SEP
2
2004

International OSS Desktop Conference aKademy 2004 Ends in Germany

September 1, 2004 (The Internet) - The KDE Project is pleased to announce the successful completion
of the KDE Community World Summit ("aKademy 2004") in
Ludwigsburg (Germany) taking place from August 20th to 29th.

With more than 230 KDE core developers, usability and accessibility
experts, translators, editors and artists participating, the event is expected to have a huge and lasting
impact on the next major releases of the leading Linux and Unix desktop environment.
In addition, 270 visitors from the KDE user base and from other Free Software projects brought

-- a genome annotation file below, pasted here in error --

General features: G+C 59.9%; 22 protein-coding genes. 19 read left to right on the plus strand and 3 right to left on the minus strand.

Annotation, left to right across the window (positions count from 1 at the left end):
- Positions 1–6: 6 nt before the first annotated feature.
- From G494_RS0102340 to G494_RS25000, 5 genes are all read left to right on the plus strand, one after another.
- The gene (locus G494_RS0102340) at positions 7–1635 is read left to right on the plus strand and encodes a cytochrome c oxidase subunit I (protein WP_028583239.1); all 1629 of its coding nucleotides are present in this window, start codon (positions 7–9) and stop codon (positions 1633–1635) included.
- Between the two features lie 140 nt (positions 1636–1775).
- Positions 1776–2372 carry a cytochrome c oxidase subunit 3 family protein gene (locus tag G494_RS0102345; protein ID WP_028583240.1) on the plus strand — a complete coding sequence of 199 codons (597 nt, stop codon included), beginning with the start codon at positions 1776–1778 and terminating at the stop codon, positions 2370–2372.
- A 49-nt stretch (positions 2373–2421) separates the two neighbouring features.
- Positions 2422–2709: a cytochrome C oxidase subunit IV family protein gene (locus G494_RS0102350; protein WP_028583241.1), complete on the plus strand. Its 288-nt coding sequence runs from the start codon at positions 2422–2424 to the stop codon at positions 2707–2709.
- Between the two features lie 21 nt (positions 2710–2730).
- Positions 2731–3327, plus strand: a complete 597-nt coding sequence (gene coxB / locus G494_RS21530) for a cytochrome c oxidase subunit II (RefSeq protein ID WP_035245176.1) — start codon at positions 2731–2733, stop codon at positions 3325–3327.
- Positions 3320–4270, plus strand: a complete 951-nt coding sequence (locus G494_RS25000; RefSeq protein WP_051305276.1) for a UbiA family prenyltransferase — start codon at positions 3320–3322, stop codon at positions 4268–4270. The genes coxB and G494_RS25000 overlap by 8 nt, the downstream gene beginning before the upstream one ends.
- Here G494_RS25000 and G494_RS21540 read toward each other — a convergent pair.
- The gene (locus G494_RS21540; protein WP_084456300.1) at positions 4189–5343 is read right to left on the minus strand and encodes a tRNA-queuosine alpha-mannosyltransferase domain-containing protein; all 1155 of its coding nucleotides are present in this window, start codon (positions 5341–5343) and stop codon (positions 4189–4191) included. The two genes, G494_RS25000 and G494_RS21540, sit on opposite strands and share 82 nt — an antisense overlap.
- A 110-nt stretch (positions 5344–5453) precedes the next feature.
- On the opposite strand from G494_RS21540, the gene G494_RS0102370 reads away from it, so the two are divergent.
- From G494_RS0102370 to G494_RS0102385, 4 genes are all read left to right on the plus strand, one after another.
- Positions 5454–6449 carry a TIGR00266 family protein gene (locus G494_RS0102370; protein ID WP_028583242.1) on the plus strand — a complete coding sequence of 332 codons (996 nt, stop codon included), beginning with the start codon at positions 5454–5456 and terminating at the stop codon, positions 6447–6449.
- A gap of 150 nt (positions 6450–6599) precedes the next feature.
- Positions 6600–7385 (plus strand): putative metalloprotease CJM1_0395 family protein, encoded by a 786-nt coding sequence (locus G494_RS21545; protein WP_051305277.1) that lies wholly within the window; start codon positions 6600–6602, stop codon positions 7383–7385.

the total number of attendees to 500. The international participants, coming from 5 continents, took
part in 65 talks, 10 full-day tutorials and numerous BoF-meetings over the course of 10 days.
Thanks to this huge turnout and the numerous activities, the event evolved into the largest conference
ever held that focused on a single open source desktop environment.

The schedule consisted of six parts: KDE e.V. meeting, Developer Conference, Unix Accessibility Forum, Usability Forum, Coding Marathon and User Conference.

Video and audio streams from the
Developer Conference (August 21st to 22nd) are available for public consumption, thanks to
the magnificent support of Fluendo, who provided the
technology and manpower to record all of the talks. A large number of detailed write-ups were contributed